What’s the Best Way to Offer a Caregiver Help?

Cancer & Caregiving

Family Caregiver Awareness Month may be coming to an end, but our hope is to inspire recognition of and support for those who are caring for loved ones with mesothelioma and other serious conditions throughout the year ahead. And we hope to encourage caregivers to prioritize their own self-care as well.

By definition, a “caregiver” is one who gives care to others, which means their thoughts and energy are focused on another person’s needs and well-being, not their own. Family caregivers of mesothelioma patients are typically unpaid and emotionally attached to the person they are caring for.

It’s quite common for mesothelioma caregivers to feel stressed and overwhelmed with caregiving duties. These duties often happen alongside other obligations such as working outside the home, running a household or caring for children. 

Caregivers can usually manage to put their own physical and emotional health needs on the backburner for a short period of time while they focus their energy on their loved one with mesothelioma. However, over time, they can begin to experience physical and emotional symptoms that can negatively impact their quality of life and ability to be a caregiver. 

How to Offer Caregivers Help

Sometimes, well-meaning friends or family say, “Let me know if there is anything I can do.” This can sound vague as the caregiver may not know what is too big a favor to ask. If you want to offer help to someone with mesothelioma or their caregiver, think of specific favors you’re able to do and offer to them. 

It can also be helpful to ask for a list of everyday tasks or chores. Then you can tackle tasks you’re able to help with, and you can delegate tasks to other people who offer help.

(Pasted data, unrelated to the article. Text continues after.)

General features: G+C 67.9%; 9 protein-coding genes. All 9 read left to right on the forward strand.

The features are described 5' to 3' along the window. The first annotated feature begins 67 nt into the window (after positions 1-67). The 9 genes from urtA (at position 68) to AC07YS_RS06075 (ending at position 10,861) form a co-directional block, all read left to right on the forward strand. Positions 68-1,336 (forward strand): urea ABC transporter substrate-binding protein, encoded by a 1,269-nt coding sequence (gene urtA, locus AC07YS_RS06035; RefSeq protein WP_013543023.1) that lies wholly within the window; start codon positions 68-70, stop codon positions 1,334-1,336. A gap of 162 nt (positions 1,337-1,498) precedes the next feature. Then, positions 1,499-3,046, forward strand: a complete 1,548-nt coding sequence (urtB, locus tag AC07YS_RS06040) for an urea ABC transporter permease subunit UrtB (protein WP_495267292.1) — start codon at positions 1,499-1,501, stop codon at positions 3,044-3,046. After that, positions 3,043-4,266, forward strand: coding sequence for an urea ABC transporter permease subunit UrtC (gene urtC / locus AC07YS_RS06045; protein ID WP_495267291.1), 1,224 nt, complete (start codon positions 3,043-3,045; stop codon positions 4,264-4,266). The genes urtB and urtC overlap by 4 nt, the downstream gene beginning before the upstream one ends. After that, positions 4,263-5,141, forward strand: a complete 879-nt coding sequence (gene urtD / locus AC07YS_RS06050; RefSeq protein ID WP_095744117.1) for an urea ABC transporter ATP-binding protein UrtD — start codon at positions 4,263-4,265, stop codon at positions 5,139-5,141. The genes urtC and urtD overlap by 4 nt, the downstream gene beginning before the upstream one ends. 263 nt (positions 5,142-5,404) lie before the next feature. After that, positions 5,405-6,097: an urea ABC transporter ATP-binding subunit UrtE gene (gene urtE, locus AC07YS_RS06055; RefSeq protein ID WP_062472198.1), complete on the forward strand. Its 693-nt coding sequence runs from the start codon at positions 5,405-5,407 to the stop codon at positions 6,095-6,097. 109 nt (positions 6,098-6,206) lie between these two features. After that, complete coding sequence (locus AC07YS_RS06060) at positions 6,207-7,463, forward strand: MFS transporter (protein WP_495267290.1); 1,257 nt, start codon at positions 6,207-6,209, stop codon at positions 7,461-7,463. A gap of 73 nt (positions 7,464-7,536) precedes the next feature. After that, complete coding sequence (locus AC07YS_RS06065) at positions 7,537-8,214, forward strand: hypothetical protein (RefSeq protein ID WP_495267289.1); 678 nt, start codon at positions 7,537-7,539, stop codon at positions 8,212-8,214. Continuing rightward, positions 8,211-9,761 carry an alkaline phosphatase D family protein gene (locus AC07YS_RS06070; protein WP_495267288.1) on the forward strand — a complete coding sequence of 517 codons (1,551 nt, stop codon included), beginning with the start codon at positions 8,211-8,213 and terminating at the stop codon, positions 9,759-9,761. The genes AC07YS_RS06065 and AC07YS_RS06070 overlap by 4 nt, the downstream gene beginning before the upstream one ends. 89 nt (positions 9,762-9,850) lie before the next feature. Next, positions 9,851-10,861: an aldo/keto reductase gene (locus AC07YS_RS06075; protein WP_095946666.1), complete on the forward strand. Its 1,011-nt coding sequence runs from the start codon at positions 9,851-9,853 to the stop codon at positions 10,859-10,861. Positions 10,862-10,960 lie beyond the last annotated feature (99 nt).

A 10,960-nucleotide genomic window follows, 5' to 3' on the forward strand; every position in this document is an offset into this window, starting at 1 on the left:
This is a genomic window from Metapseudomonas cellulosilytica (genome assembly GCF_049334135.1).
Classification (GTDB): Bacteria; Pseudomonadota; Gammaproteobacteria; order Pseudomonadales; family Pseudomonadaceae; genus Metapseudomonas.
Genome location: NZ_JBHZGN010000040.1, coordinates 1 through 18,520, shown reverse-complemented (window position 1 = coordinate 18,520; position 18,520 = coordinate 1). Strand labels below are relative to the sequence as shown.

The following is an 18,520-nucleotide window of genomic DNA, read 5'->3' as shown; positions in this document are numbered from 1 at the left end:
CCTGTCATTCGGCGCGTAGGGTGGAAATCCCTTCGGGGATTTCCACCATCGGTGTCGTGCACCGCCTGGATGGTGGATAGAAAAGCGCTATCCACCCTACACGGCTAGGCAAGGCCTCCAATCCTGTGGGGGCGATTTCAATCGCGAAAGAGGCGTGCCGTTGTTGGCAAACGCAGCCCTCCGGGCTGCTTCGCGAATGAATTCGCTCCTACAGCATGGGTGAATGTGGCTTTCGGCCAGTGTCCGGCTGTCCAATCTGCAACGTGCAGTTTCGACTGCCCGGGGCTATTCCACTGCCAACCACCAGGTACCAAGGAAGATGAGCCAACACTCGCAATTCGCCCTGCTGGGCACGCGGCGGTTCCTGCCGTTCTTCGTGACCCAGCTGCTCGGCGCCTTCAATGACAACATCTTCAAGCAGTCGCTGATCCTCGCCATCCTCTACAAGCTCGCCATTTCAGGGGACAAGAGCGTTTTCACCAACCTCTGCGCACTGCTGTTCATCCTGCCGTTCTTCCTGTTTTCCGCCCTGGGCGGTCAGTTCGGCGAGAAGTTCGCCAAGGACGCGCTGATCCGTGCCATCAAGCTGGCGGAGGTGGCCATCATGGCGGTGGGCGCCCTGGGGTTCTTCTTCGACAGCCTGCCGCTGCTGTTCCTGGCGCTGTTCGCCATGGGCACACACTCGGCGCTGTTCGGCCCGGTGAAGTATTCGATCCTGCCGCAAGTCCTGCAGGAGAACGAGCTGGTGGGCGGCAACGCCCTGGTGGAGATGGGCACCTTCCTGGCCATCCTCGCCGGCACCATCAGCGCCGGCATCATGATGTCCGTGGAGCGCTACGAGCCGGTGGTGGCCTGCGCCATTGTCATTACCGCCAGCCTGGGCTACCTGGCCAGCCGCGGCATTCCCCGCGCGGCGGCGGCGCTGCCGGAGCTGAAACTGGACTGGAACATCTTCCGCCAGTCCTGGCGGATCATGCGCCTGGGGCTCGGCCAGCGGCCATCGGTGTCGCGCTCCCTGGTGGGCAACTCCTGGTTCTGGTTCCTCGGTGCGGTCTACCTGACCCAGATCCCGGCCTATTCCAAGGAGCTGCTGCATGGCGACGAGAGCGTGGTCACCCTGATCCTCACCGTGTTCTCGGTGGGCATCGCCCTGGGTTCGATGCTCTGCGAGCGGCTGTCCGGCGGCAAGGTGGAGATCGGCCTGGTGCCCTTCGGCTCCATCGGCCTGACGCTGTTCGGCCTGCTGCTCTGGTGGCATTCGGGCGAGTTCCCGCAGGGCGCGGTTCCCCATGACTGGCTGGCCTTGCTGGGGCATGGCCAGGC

Common Caregivers Tasks
  • Driving their loved one to a scan appointment
  • Going to the grocery store
  • Mowing the lawn
  • Picking up prescriptions

These tasks can be easily shared among a group of people who want to be helpful and show their support to the person with mesothelioma and the family caregiver. Not all caregiving duties are created equal, and it is helpful to make a list of tasks the primary caregiver doesn’t necessarily have to do on their own.

Some caregivers struggle to either ask for help or accept offers of help from family and friends. Family caregivers may see their caregiving duties as a reflection of the depth of love for and concern about their loved one with mesothelioma. This can lead caregivers to believe they must provide all the care and companionship or their loved one with mesothelioma. 

Why Is Self-Care Important for Caregivers?

When a caregiver neglects to get enough sleep or exercise, does not maintain a healthy diet, neglects their own medical care and doesn’t make time for some socialization, the result is the caregiver can begin to feel poorly. While it may seem there is just not enough time to prioritize their own needs, mesothelioma caregivers need to do so or risk becoming emotionally overwhelmed or physically sick.

Symptoms of Caregiver Burnout
  • Fatigue
  • Irritability
  • Poor concentration
  • Poor memory
  • Weakened immune system

Taking an hour or two each week may be all that is needed to avoid caregiver burnout. Be sure to address your own physical health such as attending your annual physical exam.

Tending to your mental health is also critical. Have a quick coffee break with an old friend. Connect with other mesothelioma caregivers. Our monthly virtual support group is a great way to give and receive support from the privacy of your own home. Our private Facebook group exclusively for mesothelioma caregivers is also a helpful resource.

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